BACKGROUND: Middle turbinate edema could be a characteristic feature of aeroallergen sensitization. In this study we sought to determine the diagnostic characteristics of middle turbinate edema as a marker of inhalant allergy.
METHODS: A cross-sectional diagnostic study was performed on patients who had undergone nasal endoscopy and allergy testing. Allergy status was determined by positive serology or epicutaneous testing. Endoscopy was reviewed by blinded assessors for middle turbinate head edema. Appearance was graded as either normal, focal, multifocal, diffuse, or polypoid edema. Receiver-operator (ROC) analysis, likelihood ratio (LR), sensitivity, specificity, and positive predictive value (PPV) were determined.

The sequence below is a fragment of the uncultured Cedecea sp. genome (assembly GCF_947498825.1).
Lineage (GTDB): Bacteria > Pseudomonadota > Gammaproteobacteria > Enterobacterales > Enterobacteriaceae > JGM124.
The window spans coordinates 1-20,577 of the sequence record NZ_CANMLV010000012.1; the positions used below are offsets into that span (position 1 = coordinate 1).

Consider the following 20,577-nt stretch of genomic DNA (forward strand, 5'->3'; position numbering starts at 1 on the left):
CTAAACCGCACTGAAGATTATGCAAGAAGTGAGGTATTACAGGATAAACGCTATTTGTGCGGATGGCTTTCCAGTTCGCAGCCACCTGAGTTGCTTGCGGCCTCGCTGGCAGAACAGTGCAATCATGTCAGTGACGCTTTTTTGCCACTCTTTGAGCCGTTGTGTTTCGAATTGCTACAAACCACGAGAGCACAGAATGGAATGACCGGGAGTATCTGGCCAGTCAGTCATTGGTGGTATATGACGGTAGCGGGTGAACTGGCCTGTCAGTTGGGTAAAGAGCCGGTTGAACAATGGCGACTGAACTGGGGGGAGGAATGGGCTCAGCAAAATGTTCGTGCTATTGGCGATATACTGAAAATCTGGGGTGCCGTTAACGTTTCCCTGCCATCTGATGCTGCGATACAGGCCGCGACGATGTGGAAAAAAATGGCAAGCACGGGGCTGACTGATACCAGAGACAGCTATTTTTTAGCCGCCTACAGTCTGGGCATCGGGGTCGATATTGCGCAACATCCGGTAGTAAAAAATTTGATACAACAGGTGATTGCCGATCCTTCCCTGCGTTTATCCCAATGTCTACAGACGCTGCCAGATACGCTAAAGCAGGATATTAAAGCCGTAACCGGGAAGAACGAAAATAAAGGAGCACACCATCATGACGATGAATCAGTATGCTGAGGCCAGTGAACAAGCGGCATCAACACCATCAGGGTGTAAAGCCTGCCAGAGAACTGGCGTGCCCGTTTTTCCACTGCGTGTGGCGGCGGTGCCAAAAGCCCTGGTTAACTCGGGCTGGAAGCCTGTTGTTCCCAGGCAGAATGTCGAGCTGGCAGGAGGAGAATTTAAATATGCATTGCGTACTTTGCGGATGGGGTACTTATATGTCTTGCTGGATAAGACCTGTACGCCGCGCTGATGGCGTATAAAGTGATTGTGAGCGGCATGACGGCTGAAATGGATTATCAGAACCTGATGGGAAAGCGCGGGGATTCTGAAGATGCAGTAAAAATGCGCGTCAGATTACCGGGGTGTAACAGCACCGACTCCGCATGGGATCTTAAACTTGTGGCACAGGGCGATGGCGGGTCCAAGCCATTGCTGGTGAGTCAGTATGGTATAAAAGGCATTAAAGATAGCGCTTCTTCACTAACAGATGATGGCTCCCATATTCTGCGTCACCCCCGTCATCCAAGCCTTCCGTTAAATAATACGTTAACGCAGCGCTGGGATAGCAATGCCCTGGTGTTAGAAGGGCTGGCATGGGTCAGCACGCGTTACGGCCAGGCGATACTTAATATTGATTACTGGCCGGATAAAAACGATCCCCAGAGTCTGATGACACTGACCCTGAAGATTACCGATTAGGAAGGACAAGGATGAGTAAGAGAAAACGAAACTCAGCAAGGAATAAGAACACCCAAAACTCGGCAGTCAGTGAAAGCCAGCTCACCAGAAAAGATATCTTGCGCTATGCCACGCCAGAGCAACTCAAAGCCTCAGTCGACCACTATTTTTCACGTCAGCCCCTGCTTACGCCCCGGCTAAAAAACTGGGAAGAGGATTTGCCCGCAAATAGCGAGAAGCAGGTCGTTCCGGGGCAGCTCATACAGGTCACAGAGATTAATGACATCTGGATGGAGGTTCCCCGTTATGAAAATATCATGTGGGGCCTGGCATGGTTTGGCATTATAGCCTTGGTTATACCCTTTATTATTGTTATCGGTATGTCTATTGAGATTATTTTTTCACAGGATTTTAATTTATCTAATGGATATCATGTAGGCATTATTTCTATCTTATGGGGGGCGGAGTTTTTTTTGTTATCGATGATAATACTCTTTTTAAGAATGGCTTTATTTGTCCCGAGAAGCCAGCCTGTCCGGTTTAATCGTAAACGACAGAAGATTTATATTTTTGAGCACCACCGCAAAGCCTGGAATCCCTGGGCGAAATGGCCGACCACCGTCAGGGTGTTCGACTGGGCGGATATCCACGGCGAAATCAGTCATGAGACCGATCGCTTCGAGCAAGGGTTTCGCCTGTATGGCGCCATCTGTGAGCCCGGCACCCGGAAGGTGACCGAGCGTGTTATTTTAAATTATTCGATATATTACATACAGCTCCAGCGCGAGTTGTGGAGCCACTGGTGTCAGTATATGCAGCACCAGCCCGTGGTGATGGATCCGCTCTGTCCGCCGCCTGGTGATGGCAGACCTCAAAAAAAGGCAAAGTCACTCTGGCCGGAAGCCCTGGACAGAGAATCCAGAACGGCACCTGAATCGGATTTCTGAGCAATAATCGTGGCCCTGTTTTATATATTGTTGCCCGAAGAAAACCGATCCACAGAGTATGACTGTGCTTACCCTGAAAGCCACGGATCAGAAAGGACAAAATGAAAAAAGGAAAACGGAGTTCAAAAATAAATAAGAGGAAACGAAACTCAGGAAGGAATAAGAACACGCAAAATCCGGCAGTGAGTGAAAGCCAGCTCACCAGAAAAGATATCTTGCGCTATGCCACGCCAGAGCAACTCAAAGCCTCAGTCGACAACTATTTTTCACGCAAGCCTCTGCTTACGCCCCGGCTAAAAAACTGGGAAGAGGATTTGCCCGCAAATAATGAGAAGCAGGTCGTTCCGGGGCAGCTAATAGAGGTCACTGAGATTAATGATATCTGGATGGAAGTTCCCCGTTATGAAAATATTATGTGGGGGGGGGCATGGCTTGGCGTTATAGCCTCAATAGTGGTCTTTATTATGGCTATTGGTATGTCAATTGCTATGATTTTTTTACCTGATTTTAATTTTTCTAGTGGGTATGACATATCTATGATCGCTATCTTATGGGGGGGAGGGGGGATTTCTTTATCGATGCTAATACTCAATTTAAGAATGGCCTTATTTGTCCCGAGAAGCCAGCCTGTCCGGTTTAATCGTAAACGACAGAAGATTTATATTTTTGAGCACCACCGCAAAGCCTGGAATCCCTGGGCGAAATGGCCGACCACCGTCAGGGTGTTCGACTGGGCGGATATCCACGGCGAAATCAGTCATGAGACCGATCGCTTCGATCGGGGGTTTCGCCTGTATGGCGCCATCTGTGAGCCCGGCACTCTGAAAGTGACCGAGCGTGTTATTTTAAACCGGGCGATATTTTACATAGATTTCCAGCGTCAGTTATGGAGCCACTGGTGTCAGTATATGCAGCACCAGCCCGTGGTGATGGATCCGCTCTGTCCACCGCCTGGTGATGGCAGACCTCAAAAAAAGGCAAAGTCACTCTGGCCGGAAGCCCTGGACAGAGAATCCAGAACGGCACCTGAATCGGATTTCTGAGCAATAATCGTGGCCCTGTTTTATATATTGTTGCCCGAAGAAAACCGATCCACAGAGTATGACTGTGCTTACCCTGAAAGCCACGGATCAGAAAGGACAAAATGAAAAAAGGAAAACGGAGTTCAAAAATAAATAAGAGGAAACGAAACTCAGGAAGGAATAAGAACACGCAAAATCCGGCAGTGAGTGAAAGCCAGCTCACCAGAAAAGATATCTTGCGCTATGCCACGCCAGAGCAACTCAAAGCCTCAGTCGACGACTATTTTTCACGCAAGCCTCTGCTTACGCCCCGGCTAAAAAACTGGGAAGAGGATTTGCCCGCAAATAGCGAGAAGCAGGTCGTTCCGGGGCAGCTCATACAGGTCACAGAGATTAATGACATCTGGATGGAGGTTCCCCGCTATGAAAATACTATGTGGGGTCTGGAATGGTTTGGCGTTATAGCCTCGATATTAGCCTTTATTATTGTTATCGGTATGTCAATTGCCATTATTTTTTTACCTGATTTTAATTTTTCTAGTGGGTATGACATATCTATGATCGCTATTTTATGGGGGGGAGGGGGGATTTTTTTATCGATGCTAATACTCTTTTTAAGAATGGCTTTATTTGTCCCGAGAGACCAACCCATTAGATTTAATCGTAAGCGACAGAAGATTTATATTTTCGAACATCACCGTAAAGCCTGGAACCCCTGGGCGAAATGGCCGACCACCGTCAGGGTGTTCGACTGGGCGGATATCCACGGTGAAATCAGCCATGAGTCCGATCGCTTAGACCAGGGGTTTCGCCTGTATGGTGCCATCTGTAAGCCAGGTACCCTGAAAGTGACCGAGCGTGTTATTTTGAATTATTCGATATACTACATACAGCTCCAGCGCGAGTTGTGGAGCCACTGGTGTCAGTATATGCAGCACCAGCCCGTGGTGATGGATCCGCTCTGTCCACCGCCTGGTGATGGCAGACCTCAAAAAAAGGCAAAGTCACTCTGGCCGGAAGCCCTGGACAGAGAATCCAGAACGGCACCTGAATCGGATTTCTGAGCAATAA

RESULTS: One hundred eighty-seven patients representing 304 nasal cavities were assessed (42% female, age 39.74 ± 14.7 years, 57% allergic). Diffuse edema (PPV 91.7%/LR = 8) and polypoid edema (PPV 88.9%/LR = 6.2) demonstrated the strongest association with inhalant allergy. Multifocal edema was used as a cut-off to represent inhalant allergy from ROC analysis, which demonstrated 94.7% specificity and 23.4% sensitivity. The PPV for multifocal was 85.1% and LR = 4.4.
CONCLUSION: Middle turbinate edema is a useful nasal endoscopic feature to predict presence of inhalant allergy and, although not sensitive, has excellent PPV.
* Title and MeSH Headings from MEDLINE®/PubMed®, a database of the U.S. National Library of Medicine.